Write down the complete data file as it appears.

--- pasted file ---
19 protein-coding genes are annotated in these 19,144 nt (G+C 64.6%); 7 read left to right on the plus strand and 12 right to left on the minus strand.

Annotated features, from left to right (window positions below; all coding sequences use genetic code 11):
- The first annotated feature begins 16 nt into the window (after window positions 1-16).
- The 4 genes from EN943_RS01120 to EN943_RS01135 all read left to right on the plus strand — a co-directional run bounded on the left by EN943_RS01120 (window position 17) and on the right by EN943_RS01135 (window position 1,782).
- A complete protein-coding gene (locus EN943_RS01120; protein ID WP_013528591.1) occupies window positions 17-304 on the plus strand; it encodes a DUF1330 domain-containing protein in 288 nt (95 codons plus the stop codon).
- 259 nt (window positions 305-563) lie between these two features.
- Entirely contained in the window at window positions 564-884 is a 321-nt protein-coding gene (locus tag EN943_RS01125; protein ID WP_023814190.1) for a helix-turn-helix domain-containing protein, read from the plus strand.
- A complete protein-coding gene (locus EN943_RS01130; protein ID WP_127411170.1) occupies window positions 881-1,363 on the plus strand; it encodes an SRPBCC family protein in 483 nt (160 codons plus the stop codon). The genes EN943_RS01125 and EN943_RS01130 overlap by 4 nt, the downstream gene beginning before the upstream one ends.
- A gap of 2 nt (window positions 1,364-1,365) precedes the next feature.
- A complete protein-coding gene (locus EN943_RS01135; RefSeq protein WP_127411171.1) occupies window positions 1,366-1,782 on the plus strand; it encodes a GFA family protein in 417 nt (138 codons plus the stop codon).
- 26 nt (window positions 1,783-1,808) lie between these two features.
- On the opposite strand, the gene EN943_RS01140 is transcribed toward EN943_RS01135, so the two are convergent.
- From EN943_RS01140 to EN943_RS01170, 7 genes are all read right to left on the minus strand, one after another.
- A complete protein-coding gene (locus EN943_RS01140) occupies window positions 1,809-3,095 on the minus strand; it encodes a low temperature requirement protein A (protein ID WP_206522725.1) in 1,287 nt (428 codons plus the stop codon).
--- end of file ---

19 protein-coding genes are annotated in these 19,144 nt (G+C 64.6%); 7 read left to right on the plus strand and 12 right to left on the minus strand.

Annotated features, from left to right (window positions below; all coding sequences use genetic code 11):
- The first annotated feature begins 16 nt into the window (after window positions 1-16).
- The 4 genes from EN943_RS01120 to EN943_RS01135 all read left to right on the plus strand — a co-directional run bounded on the left by EN943_RS01120 (window position 17) and on the right by EN943_RS01135 (window position 1,782).
- A complete protein-coding gene (locus EN943_RS01120; protein ID WP_013528591.1) occupies window positions 17-304 on the plus strand; it encodes a DUF1330 domain-containing protein in 288 nt (95 codons plus the stop codon).
- 259 nt (window positions 305-563) lie between these two features.
- Entirely contained in the window at window positions 564-884 is a 321-nt protein-coding gene (locus tag EN943_RS01125; protein ID WP_023814190.1) for a helix-turn-helix domain-containing protein, read from the plus strand.
- A complete protein-coding gene (locus EN943_RS01130; protein ID WP_127411170.1) occupies window positions 881-1,363 on the plus strand; it encodes an SRPBCC family protein in 483 nt (160 codons plus the stop codon). The genes EN943_RS01125 and EN943_RS01130 overlap by 4 nt, the downstream gene beginning before the upstream one ends.
- A gap of 2 nt (window positions 1,364-1,365) precedes the next feature.
- A complete protein-coding gene (locus EN943_RS01135; RefSeq protein WP_127411171.1) occupies window positions 1,366-1,782 on the plus strand; it encodes a GFA family protein in 417 nt (138 codons plus the stop codon).
- 26 nt (window positions 1,783-1,808) lie between these two features.
- On the opposite strand, the gene EN943_RS01140 is transcribed toward EN943_RS01135, so the two are convergent.
- From EN943_RS01140 to EN943_RS01170, 7 genes are all read right to left on the minus strand, one after another.
- A complete protein-coding gene (locus EN943_RS01140) occupies window positions 1,809-3,095 on the minus strand; it encodes a low temperature requirement protein A (protein ID WP_206522725.1) in 1,287 nt (428 codons plus the stop codon).